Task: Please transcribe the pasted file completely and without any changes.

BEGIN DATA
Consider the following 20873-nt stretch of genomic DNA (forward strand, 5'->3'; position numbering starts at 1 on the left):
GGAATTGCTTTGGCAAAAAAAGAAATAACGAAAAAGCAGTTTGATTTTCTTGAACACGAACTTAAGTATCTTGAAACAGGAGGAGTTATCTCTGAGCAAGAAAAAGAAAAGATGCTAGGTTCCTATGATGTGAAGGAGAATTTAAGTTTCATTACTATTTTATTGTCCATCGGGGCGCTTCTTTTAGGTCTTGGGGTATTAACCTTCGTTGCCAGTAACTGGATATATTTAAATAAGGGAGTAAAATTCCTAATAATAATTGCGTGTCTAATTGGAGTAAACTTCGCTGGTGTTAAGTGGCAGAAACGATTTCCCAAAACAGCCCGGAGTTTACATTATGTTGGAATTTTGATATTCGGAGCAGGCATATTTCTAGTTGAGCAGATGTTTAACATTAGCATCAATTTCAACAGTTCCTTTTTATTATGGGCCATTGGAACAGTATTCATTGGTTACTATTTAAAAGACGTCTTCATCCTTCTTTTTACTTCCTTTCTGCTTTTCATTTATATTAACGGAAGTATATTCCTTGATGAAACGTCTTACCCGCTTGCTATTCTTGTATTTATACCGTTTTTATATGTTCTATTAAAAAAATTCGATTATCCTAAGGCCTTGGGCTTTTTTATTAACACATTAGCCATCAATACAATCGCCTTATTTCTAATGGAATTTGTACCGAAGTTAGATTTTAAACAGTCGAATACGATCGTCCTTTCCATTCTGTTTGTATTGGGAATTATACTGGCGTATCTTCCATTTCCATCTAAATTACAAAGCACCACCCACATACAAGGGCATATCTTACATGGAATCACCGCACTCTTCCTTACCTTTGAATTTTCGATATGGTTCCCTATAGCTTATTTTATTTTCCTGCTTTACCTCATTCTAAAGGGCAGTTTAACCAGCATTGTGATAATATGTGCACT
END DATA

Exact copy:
Consider the following 20873-nt stretch of genomic DNA (forward strand, 5'->3'; position numbering starts at 1 on the left):
GGAATTGCTTTGGCAAAAAAAGAAATAACGAAAAAGCAGTTTGATTTTCTTGAACACGAACTTAAGTATCTTGAAACAGGAGGAGTTATCTCTGAGCAAGAAAAAGAAAAGATGCTAGGTTCCTATGATGTGAAGGAGAATTTAAGTTTCATTACTATTTTATTGTCCATCGGGGCGCTTCTTTTAGGTCTTGGGGTATTAACCTTCGTTGCCAGTAACTGGATATATTTAAATAAGGGAGTAAAATTCCTAATAATAATTGCGTGTCTAATTGGAGTAAACTTCGCTGGTGTTAAGTGGCAGAAACGATTTCCCAAAACAGCCCGGAGTTTACATTATGTTGGAATTTTGATATTCGGAGCAGGCATATTTCTAGTTGAGCAGATGTTTAACATTAGCATCAATTTCAACAGTTCCTTTTTATTATGGGCCATTGGAACAGTATTCATTGGTTACTATTTAAAAGACGTCTTCATCCTTCTTTTTACTTCCTTTCTGCTTTTCATTTATATTAACGGAAGTATATTCCTTGATGAAACGTCTTACCCGCTTGCTATTCTTGTATTTATACCGTTTTTATATGTTCTATTAAAAAAATTCGATTATCCTAAGGCCTTGGGCTTTTTTATTAACACATTAGCCATCAATACAATCGCCTTATTTCTAATGGAATTTGTACCGAAGTTAGATTTTAAACAGTCGAATACGATCGTCCTTTCCATTCTGTTTGTATTGGGAATTATACTGGCGTATCTTCCATTTCCATCTAAATTACAAAGCACCACCCACATACAAGGGCATATCTTACATGGAATCACCGCACTCTTCCTTACCTTTGAATTTTCGATATGGTTCCCTATAGCTTATTTTATTTTCCTGCTTTACCTCATTCTAAAGGGCAGTTTAACCAGCATTGTGATAATATGTGCACT